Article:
Since 2002, very little has been spoken of who will fill the biggest shoes in club football. The occasional name has popped up, and the odd piece or two written about where the club will go. Until this month, when suddenly every media outlet in the world wanted to see if they could get Mystic Meg on board in order to predict the future. But the question is still there.


Just who will replace Sir Alex Ferguson at Manchester United?


Luckily, we have a few years to consider it. Fergie has said he reckons he has three or four more years left before hanging up his coat, and walking away from the Manger's Office at Old Trafford for the final time. And until that day, nothing will be known of who will become the first new manager of Manchester United in nearly 30 years.


Many have said that Jose Mourinho will be the preferred choice of the board and the fans to take over the tenure. He himself has said that he would like a return to England 'one day', and it is believed there may be some form of release clause in his contract at Real Madrid. His tactical awareness and continued success across Europe has led to him becoming the front-runner in order to fill Fergie's shoes, and Sir Alex's admiration for the 'Special One' alone makes him a worthy candidate. However, his tendencies to stay at a club for a relatively short period of time, and also his outspoken nature and criticism of how the game is run could be factors in a decision not to appoint him.


Another name constantly mentioned is that of David Moyes. Fergie is reportedly a big fan of the Scot, who has managed both Preston, and currently Everton. He is the third longest-serving manager in the Premier League, after Ferguson and Arsene Wenger. His success on a shoestring budget has led to him becoming a prominent candidate, and reports last year said that Fergie himself had endorsed Moyes as the future United boss. Again though, his lack of a big club on his CV could prove a problem, alongside the fact he has never had money at his disposal - which could lead to failed buys and adverse effects in the transfer market.


It looks to be a two-horse race for the manager's post, but until that fateful day we have no idea what is going on. Other names have been linked, such as Mark Hughes, Martin O'Neill, and most notably, Pep Guardiola, but the latter looks likely to stay at Barcelona for as long as they are successful. We could also consider ex-United players under Ferguson as candidates, such as the aforementioned Hughes, Roy Keane, and Steve Bruce, or even Laurent Blanc, manager of the French national team.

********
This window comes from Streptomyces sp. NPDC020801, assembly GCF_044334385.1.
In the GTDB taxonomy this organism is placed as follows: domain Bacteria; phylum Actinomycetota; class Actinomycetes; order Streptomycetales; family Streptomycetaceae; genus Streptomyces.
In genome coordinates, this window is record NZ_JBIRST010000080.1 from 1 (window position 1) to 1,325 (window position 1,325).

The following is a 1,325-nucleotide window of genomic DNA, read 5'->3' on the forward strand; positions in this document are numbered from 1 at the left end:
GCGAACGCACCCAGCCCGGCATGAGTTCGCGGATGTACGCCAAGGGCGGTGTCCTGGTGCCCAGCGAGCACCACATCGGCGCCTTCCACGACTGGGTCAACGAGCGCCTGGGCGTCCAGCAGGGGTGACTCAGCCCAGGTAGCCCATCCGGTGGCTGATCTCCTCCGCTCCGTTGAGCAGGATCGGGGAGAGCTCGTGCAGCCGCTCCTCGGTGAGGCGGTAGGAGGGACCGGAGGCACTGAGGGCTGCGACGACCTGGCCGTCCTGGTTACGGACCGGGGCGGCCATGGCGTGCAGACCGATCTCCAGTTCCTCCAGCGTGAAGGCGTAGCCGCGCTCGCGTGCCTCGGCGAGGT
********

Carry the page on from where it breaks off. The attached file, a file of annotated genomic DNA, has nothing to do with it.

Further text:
I really don't know who the United board, alongside Sir Alex, will choose, but I know who I want in my heart. And it would involve a dream team involving a certain Eric Cantona.....


Agree with me? Want to add your tuppence worth? Follow me on Twitter - I'm @Adam9309 - or find me on my own blog!

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Comment by Cra19 - A true Red 'head' Devil on November 10, 2011 at 23:23
I would like Pep, I see him as a younger less annoying Wenger. I remember reading an interview with Pep 12-18 months ago where he said that although he doesn't see himself leaving soon, he could see him seeking a new challenge in the future. In about 3/4 years Pep ;)?.

We do, as fans, have to realise our managers post Fergie will not always be long serving. Mourinho's only cons really are slightly negative football and that he never sticks around for long enough and the longevity is the main reason most United fans have reservations about him taking over. It's funny, I could see Pep vs Mourinho in the Manchester derby in 4/5 years, who'll be managing who? you'll have to call Mystic Meg.

From the Guardian

Ferguson has talked in the past week of continuing for another "three or four years yet" and Gill is acutely aware that the task of finding the manager's replacement may represent the most difficult challenge of his time at Old Trafford.

"Certainly it'll be difficult to replace him," he said. "It's naive to say anything other than that, but we are a great club whose values go back in history to the 1950s and 1960s and the last 25 years with Alex. To continue with that, the new manager needs to understand those values and the vision for the club and must buy into that.

"The important point is the new manager, whenever that may be and whoever that may be, will be taking over a great club and Alex in particular will want to make sure he inherits a great squad. That's our goal – to make sure when the new manager comes in he has a great squad in terms of age and profile."

Full story here:

Great article btw, you write very well.


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